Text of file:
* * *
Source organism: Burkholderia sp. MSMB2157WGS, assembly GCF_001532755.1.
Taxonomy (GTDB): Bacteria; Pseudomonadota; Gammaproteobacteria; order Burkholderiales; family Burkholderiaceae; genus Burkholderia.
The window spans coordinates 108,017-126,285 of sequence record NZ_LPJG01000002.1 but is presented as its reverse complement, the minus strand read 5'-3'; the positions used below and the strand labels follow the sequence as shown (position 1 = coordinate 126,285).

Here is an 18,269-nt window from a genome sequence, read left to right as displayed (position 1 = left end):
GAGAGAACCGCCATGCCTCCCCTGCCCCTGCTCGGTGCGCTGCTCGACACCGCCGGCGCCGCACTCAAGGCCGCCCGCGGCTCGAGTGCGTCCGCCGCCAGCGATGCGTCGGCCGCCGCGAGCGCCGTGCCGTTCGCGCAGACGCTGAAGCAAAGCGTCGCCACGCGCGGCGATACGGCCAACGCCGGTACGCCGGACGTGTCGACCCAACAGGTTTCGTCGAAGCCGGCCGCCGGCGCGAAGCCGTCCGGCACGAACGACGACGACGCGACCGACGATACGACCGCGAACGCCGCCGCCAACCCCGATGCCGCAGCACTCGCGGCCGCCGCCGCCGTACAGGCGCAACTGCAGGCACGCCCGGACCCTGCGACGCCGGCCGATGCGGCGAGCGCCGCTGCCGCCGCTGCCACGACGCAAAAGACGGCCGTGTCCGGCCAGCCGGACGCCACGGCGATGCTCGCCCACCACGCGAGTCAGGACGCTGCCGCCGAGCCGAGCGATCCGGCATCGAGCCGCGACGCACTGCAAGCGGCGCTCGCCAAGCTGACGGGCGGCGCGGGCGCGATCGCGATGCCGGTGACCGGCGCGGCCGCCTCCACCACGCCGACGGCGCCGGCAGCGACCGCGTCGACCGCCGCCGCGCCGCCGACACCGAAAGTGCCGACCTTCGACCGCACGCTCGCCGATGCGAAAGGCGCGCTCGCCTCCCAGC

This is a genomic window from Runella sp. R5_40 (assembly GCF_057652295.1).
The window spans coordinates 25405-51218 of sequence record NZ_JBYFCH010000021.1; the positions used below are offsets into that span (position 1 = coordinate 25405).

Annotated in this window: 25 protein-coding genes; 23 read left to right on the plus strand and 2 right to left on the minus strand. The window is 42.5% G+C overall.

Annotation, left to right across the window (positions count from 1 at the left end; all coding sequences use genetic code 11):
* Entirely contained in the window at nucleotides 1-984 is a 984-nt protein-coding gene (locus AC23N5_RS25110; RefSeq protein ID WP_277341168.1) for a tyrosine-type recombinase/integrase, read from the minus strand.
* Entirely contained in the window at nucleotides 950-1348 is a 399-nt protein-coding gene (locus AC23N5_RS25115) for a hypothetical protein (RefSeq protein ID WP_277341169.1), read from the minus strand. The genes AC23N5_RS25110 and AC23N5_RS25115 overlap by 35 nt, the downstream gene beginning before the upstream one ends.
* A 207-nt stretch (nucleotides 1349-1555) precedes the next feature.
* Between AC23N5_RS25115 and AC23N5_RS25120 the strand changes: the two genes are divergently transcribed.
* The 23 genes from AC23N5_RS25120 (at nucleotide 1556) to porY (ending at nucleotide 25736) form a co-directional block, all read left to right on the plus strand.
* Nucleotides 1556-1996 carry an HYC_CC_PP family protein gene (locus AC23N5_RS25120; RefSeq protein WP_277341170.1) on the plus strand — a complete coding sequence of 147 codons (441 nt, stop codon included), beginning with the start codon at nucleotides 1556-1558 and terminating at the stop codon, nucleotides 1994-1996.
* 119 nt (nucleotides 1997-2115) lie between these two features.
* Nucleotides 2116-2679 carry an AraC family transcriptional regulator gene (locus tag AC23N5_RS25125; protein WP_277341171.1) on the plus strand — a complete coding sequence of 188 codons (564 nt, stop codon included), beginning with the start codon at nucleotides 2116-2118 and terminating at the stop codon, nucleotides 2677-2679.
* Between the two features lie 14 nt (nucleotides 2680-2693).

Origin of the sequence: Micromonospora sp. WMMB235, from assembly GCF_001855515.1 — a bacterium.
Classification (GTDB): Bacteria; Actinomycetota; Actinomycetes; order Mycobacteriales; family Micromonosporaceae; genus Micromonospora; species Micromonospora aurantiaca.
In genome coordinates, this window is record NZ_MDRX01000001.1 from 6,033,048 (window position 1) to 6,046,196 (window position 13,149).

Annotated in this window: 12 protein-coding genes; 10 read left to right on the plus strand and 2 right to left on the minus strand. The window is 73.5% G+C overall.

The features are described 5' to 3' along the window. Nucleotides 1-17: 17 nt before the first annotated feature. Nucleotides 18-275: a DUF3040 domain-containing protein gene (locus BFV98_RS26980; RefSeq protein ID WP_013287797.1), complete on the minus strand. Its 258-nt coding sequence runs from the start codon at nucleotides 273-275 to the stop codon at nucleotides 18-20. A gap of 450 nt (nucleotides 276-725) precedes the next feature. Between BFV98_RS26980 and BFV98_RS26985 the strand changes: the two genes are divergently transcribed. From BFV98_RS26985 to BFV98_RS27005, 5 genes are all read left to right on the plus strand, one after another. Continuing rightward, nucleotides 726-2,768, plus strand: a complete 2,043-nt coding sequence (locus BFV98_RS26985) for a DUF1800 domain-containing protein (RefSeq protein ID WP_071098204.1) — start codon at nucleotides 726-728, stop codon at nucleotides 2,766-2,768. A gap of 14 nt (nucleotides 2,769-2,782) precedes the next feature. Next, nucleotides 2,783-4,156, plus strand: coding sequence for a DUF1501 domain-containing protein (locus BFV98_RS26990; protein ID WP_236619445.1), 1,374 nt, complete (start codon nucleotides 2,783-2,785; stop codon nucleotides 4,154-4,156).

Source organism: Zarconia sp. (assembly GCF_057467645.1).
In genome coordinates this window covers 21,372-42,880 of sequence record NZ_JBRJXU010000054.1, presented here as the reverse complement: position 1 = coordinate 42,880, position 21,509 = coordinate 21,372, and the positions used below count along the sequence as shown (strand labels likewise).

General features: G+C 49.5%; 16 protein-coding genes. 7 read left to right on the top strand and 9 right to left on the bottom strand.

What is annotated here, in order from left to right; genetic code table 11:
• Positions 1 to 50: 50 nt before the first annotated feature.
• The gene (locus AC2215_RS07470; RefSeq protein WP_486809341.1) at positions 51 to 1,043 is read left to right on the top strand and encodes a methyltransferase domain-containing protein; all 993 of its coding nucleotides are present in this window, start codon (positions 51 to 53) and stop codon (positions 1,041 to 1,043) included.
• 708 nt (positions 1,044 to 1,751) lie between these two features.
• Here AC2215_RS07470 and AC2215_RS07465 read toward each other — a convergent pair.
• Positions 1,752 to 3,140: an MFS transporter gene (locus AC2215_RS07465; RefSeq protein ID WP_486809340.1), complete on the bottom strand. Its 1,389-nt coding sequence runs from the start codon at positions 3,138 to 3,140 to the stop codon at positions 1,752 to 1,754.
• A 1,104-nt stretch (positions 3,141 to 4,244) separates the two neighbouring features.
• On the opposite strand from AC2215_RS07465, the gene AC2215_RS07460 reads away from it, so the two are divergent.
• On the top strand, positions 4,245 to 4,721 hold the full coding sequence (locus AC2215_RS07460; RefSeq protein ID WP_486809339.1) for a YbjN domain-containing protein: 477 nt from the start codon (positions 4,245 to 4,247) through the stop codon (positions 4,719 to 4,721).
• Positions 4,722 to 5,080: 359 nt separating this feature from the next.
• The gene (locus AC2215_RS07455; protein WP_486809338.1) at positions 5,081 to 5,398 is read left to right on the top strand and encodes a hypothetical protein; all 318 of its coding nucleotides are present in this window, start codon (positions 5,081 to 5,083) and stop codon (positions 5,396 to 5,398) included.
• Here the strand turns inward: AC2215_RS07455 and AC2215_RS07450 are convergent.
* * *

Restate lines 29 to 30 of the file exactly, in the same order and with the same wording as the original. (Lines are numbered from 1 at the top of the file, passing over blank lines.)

• The gene (locus AC2215_RS07470; RefSeq protein WP_486809341.1) at positions 51 to 1,043 is read left to right on the top strand and encodes a methyltransferase domain-containing protein; all 993 of its coding nucleotides are present in this window, start codon (positions 51 to 53) and stop codon (positions 1,041 to 1,043) included.
• 708 nt (positions 1,044 to 1,751) lie between these two features.